Cryptolocker virus protection

You have probably already heard about very well known type of virus called “Cryptolocker“.
Each day you can heard about new variant of Cryptolocker virus and based from my experience I can say that Antivirus vendors just can’t keep up with this kind of threat, because once downloaded Cryptolocker virus changes .exe file names and hashes so it is really hard to track it down.

Following recommendations will help you to protect your PC or your network from a Cryptolocker virus.

  1. Do not use non-supported Operating System like Windows XP. Although you’ll be more protected using this guide, even if you use an outdated OS like Windows XP, we strongly recommend you to move forward and upgrade to a newer operating system. Microsoft no longer provides security updates or technical support for Windows XP.
  2. Use good Anti-Virus software protection and make sure your virus definitions are up to date.
  3. Use a third party Firewall or Windows Firewall.
  4. Use Windows User Account Control (UAC) in Admin approval mode. When the system or you initiates an .exe file it will ask you for consent or for a password if you are logged on as a standard user.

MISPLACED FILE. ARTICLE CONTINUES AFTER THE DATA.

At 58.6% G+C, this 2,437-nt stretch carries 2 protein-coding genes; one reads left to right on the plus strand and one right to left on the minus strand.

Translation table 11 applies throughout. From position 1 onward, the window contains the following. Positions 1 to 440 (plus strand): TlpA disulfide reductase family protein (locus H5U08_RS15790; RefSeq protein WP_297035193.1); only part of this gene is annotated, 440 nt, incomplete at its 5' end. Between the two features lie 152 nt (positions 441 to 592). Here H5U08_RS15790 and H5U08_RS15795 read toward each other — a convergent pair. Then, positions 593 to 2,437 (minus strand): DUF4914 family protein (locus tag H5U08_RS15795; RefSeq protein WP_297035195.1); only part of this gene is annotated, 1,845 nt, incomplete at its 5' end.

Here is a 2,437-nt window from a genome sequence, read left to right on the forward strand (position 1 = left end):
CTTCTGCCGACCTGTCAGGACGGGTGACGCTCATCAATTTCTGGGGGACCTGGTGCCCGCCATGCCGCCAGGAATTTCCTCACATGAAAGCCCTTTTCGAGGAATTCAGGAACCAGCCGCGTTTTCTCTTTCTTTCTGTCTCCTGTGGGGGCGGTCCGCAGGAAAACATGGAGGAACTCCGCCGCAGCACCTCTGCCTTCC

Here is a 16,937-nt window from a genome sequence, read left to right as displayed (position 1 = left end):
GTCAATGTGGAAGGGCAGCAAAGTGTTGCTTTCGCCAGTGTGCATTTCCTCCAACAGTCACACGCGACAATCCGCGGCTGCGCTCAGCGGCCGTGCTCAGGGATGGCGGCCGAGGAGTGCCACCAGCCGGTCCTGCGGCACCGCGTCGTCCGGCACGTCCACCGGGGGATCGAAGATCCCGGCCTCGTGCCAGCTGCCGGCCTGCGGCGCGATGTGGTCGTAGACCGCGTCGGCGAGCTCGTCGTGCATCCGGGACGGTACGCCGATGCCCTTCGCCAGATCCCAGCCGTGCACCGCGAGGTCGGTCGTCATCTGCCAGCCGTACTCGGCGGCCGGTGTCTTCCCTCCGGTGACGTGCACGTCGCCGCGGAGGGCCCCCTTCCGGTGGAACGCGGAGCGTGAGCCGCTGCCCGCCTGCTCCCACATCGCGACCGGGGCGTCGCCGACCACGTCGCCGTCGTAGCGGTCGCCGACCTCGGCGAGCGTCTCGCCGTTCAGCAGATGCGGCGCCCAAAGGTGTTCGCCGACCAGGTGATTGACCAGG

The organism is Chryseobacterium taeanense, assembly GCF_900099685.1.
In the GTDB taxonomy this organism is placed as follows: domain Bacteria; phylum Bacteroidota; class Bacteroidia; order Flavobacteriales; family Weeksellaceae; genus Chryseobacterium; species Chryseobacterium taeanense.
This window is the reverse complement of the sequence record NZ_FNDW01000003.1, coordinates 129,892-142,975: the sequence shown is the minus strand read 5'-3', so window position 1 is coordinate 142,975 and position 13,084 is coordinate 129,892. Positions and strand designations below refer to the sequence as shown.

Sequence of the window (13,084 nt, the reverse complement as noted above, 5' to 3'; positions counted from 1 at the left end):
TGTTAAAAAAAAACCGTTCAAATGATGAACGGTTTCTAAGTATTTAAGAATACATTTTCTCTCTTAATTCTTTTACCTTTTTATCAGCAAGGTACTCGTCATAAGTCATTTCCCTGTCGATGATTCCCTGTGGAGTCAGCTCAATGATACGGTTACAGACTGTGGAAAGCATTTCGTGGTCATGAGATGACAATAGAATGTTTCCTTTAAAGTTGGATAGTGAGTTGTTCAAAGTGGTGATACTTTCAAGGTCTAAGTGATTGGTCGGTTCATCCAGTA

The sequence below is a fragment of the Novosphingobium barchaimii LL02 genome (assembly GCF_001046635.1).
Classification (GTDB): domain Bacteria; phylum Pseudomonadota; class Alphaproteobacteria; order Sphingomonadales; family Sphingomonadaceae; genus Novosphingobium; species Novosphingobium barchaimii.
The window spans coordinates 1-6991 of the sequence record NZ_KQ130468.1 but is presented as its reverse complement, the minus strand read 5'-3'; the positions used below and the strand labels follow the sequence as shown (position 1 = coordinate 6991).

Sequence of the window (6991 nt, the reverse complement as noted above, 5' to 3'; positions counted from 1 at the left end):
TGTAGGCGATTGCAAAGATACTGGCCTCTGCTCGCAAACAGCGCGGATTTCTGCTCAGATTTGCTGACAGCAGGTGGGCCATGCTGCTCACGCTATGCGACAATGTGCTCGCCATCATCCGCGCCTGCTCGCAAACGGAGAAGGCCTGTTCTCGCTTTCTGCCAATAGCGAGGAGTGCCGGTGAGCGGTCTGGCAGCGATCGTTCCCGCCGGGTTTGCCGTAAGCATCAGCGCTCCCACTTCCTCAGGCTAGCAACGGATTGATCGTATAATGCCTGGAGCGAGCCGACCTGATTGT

5. Always work under Windows standard user account. Let Windows ask you for administrative credentials each time you try to install something.

Although above mentioned methods will help you have a better protection, it won’t necessarily protect you from one of the Cryptolocker variants.

In order to prevent cryptolocker virus from activating and therefore start with the encryption of your files here’s what you can do if you are using Windows Professional or Enterprise versions of Microsoft Operating System.

Open local policy editor by running gpedit.msc and navigate to:

Computer Configuration | Windows Settings | Security Settings | Software Restriction Policies

From the action menu or using a right click select “New Software Restriction Policies

Select Additional Rules and in the right pane right click and choose to create a New Path Rule.

Now add each of the following rules and set Security Level to “Disallowed“:

%AppData%\*.exe
%AppData%\*\*.exe
%LocalAppData%\*.exe
%LocalAppData%\*\*.exe
%USERPROFILE%\*\*.exe
%USERPROFILE%\*.exe

Update: We had to add complete User Profile folder to this policy, because the virus was using other folders than Appdata folder.

%USERPROFILE%\Appdata\*.exe
%USERPROFILE%\Appdata\*\*.exe
%USERPROFILE%\Appdata\LocalLow\*.exe
%USERPROFILE%\Appdata\LocalLow\*\*.exe

Once you’re done you should get this result:

cryptolocker

Close policy editor and restart your machine.

With this policy in place you will prevent starting of  executable files from directories that Cryptolocker mostly use.

If you work in a corporate environment you can link above created policy to your domain and thus prevent Cryptolocker from running.

Configure SmartScreen protection using Group Policy.  We have a tutorial on how to configure Smartscreen HERE.

Feel free to leave your comments and suggestions.

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2 Responses

  1. Mouse on Mars says:

    doesn’t that kill use of portable apps too ?

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